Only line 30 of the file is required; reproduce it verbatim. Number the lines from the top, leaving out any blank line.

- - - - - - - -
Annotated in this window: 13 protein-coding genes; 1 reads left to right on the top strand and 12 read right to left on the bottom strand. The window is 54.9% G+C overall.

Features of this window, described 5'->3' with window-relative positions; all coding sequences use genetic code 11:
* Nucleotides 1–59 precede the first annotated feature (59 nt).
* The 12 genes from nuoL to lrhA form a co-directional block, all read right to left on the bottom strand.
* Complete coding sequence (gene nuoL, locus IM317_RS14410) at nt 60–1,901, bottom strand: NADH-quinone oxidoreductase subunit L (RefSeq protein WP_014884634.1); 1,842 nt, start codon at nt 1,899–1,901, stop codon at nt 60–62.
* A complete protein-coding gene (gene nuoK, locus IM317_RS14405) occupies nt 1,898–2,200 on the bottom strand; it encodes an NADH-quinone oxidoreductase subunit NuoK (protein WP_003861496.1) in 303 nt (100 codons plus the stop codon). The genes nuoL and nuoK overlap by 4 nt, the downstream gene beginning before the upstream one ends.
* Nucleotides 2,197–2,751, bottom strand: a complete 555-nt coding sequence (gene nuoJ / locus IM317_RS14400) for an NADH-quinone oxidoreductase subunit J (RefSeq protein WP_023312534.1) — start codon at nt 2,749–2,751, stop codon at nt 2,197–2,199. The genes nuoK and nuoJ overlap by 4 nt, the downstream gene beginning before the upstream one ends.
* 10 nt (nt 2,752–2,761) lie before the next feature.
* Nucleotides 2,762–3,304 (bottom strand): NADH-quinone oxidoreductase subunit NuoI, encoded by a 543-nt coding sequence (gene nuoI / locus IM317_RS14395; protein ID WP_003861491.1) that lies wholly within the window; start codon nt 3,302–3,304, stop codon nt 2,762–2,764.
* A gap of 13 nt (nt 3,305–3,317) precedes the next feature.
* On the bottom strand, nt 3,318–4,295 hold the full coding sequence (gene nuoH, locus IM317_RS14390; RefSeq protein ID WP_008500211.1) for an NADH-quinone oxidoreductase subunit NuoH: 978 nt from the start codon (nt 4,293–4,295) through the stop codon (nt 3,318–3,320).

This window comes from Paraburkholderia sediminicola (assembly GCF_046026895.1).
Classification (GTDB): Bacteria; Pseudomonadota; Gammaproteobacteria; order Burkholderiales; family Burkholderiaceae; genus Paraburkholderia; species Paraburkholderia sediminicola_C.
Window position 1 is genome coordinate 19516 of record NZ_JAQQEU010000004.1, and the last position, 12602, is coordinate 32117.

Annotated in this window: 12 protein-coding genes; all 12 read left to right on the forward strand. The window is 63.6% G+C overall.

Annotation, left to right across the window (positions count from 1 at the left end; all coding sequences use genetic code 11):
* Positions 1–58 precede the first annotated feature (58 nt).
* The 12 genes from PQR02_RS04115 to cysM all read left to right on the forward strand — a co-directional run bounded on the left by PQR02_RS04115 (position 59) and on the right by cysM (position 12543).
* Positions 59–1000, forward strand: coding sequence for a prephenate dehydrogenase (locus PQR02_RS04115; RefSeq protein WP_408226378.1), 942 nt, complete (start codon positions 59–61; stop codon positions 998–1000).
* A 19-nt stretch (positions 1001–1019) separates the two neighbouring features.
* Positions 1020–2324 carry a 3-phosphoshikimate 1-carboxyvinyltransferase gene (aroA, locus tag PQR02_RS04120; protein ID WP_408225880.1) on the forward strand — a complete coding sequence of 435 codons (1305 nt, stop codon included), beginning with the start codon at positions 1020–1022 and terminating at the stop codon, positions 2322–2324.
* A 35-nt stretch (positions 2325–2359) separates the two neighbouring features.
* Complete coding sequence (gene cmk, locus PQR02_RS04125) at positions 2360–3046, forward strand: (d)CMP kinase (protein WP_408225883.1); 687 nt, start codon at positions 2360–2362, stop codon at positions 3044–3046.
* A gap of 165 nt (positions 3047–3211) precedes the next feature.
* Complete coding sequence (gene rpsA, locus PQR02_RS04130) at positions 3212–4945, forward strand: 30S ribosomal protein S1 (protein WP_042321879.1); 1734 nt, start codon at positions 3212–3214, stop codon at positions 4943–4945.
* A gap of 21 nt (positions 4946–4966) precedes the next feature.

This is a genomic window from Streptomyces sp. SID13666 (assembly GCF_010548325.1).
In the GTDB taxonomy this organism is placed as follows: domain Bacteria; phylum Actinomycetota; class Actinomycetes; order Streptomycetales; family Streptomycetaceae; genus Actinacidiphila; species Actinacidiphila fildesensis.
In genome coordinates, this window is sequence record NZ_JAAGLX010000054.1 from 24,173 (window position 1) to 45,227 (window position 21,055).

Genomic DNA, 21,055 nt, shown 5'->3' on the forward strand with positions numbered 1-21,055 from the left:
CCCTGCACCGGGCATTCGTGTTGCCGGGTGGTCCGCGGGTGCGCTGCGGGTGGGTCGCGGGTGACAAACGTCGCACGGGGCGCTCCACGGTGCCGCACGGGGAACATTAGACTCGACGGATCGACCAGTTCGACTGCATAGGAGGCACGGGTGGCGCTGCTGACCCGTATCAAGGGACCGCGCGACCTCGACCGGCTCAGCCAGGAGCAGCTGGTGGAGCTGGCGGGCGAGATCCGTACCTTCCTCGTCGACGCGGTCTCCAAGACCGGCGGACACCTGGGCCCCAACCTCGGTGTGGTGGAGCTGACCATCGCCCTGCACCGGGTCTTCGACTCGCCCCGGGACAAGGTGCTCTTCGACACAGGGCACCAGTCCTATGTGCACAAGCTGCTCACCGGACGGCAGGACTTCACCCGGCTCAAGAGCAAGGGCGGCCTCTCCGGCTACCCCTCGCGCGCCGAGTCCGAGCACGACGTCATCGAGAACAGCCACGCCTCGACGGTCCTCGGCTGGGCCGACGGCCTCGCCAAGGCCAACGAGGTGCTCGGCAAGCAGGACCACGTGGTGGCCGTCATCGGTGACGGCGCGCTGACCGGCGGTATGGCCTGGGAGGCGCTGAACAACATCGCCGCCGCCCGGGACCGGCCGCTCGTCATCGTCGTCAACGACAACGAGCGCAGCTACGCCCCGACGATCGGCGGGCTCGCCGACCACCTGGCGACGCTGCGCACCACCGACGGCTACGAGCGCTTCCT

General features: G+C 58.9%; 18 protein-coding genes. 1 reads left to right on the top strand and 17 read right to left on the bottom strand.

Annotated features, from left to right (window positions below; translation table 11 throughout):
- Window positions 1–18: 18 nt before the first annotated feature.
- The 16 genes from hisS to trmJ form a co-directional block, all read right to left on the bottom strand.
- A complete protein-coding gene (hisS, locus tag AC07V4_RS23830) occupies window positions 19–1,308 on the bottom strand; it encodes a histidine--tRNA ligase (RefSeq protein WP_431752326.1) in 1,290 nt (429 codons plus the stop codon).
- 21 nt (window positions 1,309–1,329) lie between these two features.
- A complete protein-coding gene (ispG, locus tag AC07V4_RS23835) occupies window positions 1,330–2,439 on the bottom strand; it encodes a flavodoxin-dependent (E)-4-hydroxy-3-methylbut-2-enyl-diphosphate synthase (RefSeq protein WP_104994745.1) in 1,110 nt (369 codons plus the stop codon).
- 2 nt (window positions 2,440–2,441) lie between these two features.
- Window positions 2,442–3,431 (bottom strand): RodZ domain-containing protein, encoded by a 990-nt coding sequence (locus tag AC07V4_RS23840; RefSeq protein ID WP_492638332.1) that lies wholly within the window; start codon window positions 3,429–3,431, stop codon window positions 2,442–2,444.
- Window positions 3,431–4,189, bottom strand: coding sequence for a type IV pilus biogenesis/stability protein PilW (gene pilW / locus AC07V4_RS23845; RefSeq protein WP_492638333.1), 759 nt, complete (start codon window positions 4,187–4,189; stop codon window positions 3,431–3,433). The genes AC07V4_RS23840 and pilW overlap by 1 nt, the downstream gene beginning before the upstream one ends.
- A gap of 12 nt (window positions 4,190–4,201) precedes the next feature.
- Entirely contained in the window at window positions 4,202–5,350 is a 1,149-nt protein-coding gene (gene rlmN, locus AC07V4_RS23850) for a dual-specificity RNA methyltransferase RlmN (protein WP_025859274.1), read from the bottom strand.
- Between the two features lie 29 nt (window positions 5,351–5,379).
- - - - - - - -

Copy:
Genomic DNA, 21,055 nt, shown 5'->3' on the forward strand with positions numbered 1-21,055 from the left: